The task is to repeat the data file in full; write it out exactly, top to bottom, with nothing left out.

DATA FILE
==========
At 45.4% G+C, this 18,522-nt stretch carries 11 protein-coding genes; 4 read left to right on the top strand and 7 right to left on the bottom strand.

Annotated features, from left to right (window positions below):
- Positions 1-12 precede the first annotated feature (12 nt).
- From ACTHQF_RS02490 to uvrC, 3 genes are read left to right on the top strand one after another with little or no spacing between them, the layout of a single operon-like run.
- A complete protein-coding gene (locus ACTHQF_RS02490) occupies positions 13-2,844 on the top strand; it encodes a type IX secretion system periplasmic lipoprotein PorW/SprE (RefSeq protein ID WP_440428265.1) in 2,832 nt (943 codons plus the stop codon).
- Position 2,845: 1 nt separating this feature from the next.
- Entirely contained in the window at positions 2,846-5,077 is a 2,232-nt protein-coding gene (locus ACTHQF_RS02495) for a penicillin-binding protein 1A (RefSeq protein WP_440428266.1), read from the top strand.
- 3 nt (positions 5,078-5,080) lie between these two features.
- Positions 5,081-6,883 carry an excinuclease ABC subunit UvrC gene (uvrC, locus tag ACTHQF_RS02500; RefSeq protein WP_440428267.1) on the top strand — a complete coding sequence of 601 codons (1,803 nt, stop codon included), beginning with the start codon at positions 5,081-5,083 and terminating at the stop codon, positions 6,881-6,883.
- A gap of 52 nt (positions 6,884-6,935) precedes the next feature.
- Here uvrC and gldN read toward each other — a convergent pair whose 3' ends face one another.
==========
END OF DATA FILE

At 45.4% G+C, this 18,522-nt stretch carries 11 protein-coding genes; 4 read left to right on the top strand and 7 right to left on the bottom strand.

Annotated features, from left to right (window positions below):
- Positions 1-12 precede the first annotated feature (12 nt).
- From ACTHQF_RS02490 to uvrC, 3 genes are read left to right on the top strand one after another with little or no spacing between them, the layout of a single operon-like run.
- A complete protein-coding gene (locus ACTHQF_RS02490) occupies positions 13-2,844 on the top strand; it encodes a type IX secretion system periplasmic lipoprotein PorW/SprE (RefSeq protein ID WP_440428265.1) in 2,832 nt (943 codons plus the stop codon).
- Position 2,845: 1 nt separating this feature from the next.
- Entirely contained in the window at positions 2,846-5,077 is a 2,232-nt protein-coding gene (locus ACTHQF_RS02495) for a penicillin-binding protein 1A (RefSeq protein WP_440428266.1), read from the top strand.
- 3 nt (positions 5,078-5,080) lie between these two features.
- Positions 5,081-6,883 carry an excinuclease ABC subunit UvrC gene (uvrC, locus tag ACTHQF_RS02500; RefSeq protein WP_440428267.1) on the top strand — a complete coding sequence of 601 codons (1,803 nt, stop codon included), beginning with the start codon at positions 5,081-5,083 and terminating at the stop codon, positions 6,881-6,883.
- A gap of 52 nt (positions 6,884-6,935) precedes the next feature.
- Here uvrC and gldN read toward each other — a convergent pair whose 3' ends face one another.